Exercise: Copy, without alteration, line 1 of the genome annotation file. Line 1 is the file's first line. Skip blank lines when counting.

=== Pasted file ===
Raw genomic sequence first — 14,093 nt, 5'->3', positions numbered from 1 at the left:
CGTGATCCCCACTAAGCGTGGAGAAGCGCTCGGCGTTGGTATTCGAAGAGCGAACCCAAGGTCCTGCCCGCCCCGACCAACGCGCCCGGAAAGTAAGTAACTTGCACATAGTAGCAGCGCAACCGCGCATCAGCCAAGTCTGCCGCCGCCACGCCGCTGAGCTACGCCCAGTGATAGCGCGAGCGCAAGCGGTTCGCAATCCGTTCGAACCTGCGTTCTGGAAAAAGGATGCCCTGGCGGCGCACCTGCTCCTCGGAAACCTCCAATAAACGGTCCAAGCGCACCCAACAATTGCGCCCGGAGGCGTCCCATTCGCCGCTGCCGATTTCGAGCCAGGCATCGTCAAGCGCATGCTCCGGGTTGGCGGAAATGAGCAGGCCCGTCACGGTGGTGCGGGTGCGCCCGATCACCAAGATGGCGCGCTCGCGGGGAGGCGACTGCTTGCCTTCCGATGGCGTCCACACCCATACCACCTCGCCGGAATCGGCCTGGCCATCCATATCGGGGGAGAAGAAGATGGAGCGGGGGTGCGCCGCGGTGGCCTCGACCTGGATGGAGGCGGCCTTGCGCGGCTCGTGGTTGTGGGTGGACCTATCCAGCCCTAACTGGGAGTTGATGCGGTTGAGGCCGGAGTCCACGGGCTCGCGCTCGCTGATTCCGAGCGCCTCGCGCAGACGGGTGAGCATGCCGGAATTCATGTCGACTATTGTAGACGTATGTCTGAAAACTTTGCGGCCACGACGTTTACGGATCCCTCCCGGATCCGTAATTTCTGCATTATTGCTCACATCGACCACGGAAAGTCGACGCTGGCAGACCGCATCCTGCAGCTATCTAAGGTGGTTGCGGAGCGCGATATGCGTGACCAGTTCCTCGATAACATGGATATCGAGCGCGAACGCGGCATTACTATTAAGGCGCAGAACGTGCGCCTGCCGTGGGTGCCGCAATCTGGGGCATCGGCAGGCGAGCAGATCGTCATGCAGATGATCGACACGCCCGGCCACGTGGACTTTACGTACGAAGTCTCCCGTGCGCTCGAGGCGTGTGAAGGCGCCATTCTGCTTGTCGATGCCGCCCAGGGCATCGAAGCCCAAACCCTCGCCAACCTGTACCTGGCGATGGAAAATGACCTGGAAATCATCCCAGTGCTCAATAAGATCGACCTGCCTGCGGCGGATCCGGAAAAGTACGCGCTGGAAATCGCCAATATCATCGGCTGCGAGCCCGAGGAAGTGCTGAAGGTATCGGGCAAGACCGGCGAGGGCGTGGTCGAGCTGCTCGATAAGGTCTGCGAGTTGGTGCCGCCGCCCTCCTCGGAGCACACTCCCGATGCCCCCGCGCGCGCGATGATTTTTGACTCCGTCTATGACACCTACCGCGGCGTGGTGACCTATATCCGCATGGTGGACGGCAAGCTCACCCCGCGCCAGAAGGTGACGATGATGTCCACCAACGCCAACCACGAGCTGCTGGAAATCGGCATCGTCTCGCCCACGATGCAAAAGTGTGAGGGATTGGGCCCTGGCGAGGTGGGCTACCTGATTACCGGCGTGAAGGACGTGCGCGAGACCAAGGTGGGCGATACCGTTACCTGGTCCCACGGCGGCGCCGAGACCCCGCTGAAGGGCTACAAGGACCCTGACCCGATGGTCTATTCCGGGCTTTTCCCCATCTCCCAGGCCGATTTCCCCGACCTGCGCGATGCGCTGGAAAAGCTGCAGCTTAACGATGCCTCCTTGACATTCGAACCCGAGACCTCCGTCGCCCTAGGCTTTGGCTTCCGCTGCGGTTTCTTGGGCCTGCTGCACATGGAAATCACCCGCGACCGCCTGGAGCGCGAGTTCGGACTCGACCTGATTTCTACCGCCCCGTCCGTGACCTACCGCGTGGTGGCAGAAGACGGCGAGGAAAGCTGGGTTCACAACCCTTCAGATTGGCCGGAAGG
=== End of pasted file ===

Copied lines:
Raw genomic sequence first — 14,093 nt, 5'->3', positions numbered from 1 at the left: